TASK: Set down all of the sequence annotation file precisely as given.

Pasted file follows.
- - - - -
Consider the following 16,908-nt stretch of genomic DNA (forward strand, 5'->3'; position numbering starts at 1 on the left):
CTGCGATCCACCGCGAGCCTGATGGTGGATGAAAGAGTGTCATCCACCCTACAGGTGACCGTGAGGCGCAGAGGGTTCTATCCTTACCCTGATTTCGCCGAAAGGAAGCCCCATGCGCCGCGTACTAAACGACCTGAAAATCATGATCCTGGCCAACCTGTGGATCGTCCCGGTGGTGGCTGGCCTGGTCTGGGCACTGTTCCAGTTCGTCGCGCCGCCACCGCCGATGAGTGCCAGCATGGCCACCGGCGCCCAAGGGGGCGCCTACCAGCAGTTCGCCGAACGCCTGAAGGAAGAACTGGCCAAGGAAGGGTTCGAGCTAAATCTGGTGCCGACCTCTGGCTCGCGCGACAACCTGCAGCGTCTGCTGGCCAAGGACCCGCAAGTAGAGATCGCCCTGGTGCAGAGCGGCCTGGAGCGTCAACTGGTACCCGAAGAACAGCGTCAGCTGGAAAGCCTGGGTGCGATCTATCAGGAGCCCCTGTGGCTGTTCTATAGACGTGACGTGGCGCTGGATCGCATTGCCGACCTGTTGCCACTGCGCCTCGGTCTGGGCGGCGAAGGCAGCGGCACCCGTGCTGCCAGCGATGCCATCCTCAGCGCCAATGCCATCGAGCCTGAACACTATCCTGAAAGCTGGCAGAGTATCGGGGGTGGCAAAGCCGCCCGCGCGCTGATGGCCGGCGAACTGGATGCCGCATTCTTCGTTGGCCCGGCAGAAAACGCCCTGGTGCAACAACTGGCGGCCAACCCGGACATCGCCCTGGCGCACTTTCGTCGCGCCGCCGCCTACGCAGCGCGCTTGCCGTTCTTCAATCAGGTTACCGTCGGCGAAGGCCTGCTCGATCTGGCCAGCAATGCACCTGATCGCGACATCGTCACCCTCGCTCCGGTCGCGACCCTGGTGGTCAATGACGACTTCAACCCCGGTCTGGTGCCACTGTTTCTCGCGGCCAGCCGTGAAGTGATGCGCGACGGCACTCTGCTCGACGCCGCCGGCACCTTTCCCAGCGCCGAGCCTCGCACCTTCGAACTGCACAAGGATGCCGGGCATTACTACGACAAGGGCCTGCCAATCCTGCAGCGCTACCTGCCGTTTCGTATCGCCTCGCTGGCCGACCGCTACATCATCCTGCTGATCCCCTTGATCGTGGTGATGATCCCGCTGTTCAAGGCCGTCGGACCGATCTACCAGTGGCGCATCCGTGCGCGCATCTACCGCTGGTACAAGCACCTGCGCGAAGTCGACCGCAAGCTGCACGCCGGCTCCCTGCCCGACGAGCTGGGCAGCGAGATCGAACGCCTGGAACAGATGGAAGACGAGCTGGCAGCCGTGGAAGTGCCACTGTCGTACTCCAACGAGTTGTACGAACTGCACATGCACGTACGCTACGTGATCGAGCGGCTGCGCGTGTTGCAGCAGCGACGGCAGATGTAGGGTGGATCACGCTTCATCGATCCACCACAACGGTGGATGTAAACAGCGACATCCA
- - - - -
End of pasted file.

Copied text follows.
Consider the following 16,908-nt stretch of genomic DNA (forward strand, 5'->3'; position numbering starts at 1 on the left):
CTGCGATCCACCGCGAGCCTGATGGTGGATGAAAGAGTGTCATCCACCCTACAGGTGACCGTGAGGCGCAGAGGGTTCTATCCTTACCCTGATTTCGCCGAAAGGAAGCCCCATGCGCCGCGTACTAAACGACCTGAAAATCATGATCCTGGCCAACCTGTGGATCGTCCCGGTGGTGGCTGGCCTGGTCTGGGCACTGTTCCAGTTCGTCGCGCCGCCACCGCCGATGAGTGCCAGCATGGCCACCGGCGCCCAAGGGGGCGCCTACCAGCAGTTCGCCGAACGCCTGAAGGAAGAACTGGCCAAGGAAGGGTTCGAGCTAAATCTGGTGCCGACCTCTGGCTCGCGCGACAACCTGCAGCGTCTGCTGGCCAAGGACCCGCAAGTAGAGATCGCCCTGGTGCAGAGCGGCCTGGAGCGTCAACTGGTACCCGAAGAACAGCGTCAGCTGGAAAGCCTGGGTGCGATCTATCAGGAGCCCCTGTGGCTGTTCTATAGACGTGACGTGGCGCTGGATCGCATTGCCGACCTGTTGCCACTGCGCCTCGGTCTGGGCGGCGAAGGCAGCGGCACCCGTGCTGCCAGCGATGCCATCCTCAGCGCCAATGCCATCGAGCCTGAACACTATCCTGAAAGCTGGCAGAGTATCGGGGGTGGCAAAGCCGCCCGCGCGCTGATGGCCGGCGAACTGGATGCCGCATTCTTCGTTGGCCCGGCAGAAAACGCCCTGGTGCAACAACTGGCGGCCAACCCGGACATCGCCCTGGCGCACTTTCGTCGCGCCGCCGCCTACGCAGCGCGCTTGCCGTTCTTCAATCAGGTTACCGTCGGCGAAGGCCTGCTCGATCTGGCCAGCAATGCACCTGATCGCGACATCGTCACCCTCGCTCCGGTCGCGACCCTGGTGGTCAATGACGACTTCAACCCCGGTCTGGTGCCACTGTTTCTCGCGGCCAGCCGTGAAGTGATGCGCGACGGCACTCTGCTCGACGCCGCCGGCACCTTTCCCAGCGCCGAGCCTCGCACCTTCGAACTGCACAAGGATGCCGGGCATTACTACGACAAGGGCCTGCCAATCCTGCAGCGCTACCTGCCGTTTCGTATCGCCTCGCTGGCCGACCGCTACATCATCCTGCTGATCCCCTTGATCGTGGTGATGATCCCGCTGTTCAAGGCCGTCGGACCGATCTACCAGTGGCGCATCCGTGCGCGCATCTACCGCTGGTACAAGCACCTGCGCGAAGTCGACCGCAAGCTGCACGCCGGCTCCCTGCCCGACGAGCTGGGCAGCGAGATCGAACGCCTGGAACAGATGGAAGACGAGCTGGCAGCCGTGGAAGTGCCACTGTCGTACTCCAACGAGTTGTACGAACTGCACATGCACGTACGCTACGTGATCGAGCGGCTGCGCGTGTTGCAGCAGCGACGGCAGATGTAGGGTGGATCACGCTTCATCGATCCACCACAACGGTGGATGTAAACAGCGACATCCA